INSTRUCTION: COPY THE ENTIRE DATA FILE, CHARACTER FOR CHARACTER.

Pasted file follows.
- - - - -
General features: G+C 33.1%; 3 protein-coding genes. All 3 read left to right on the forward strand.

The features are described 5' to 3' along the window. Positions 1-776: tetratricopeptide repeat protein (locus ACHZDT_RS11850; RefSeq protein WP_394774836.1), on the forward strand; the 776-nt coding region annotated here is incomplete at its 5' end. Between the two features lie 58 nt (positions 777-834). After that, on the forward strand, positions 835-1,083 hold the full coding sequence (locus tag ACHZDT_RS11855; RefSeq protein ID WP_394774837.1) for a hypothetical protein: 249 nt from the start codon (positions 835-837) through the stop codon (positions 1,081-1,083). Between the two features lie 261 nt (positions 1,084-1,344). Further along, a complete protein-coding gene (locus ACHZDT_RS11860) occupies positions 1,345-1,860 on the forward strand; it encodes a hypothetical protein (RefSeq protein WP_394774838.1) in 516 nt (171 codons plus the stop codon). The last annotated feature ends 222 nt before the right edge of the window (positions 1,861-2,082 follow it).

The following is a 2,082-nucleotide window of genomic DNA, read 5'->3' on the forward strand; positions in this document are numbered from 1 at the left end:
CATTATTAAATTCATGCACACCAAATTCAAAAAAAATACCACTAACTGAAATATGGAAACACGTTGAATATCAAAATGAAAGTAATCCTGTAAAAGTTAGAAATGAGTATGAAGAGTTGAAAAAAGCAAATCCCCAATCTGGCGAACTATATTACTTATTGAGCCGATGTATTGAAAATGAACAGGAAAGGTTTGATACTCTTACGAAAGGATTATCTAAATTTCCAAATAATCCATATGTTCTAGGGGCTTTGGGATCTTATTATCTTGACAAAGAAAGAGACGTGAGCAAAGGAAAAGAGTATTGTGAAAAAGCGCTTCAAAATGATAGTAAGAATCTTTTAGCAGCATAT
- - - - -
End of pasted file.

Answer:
General features: G+C 33.1%; 3 protein-coding genes. All 3 read left to right on the forward strand.

The features are described 5' to 3' along the window. Positions 1-776: tetratricopeptide repeat protein (locus ACHZDT_RS11850; RefSeq protein WP_394774836.1), on the forward strand; the 776-nt coding region annotated here is incomplete at its 5' end. Between the two features lie 58 nt (positions 777-834). After that, on the forward strand, positions 835-1,083 hold the full coding sequence (locus tag ACHZDT_RS11855; RefSeq protein ID WP_394774837.1) for a hypothetical protein: 249 nt from the start codon (positions 835-837) through the stop codon (positions 1,081-1,083). Between the two features lie 261 nt (positions 1,084-1,344). Further along, a complete protein-coding gene (locus ACHZDT_RS11860) occupies positions 1,345-1,860 on the forward strand; it encodes a hypothetical protein (RefSeq protein WP_394774838.1) in 516 nt (171 codons plus the stop codon). The last annotated feature ends 222 nt before the right edge of the window (positions 1,861-2,082 follow it).

The following is a 2,082-nucleotide window of genomic DNA, read 5'->3' on the forward strand; positions in this document are numbered from 1 at the left end:
CATTATTAAATTCATGCACACCAAATTCAAAAAAAATACCACTAACTGAAATATGGAAACACGTTGAATATCAAAATGAAAGTAATCCTGTAAAAGTTAGAAATGAGTATGAAGAGTTGAAAAAAGCAAATCCCCAATCTGGCGAACTATATTACTTATTGAGCCGATGTATTGAAAATGAACAGGAAAGGTTTGATACTCTTACGAAAGGATTATCTAAATTTCCAAATAATCCATATGTTCTAGGGGCTTTGGGATCTTATTATCTTGACAAAGAAAGAGACGTGAGCAAAGGAAAAGAGTATTGTGAAAAAGCGCTTCAAAATGATAGTAAGAATCTTTTAGCAGCATAT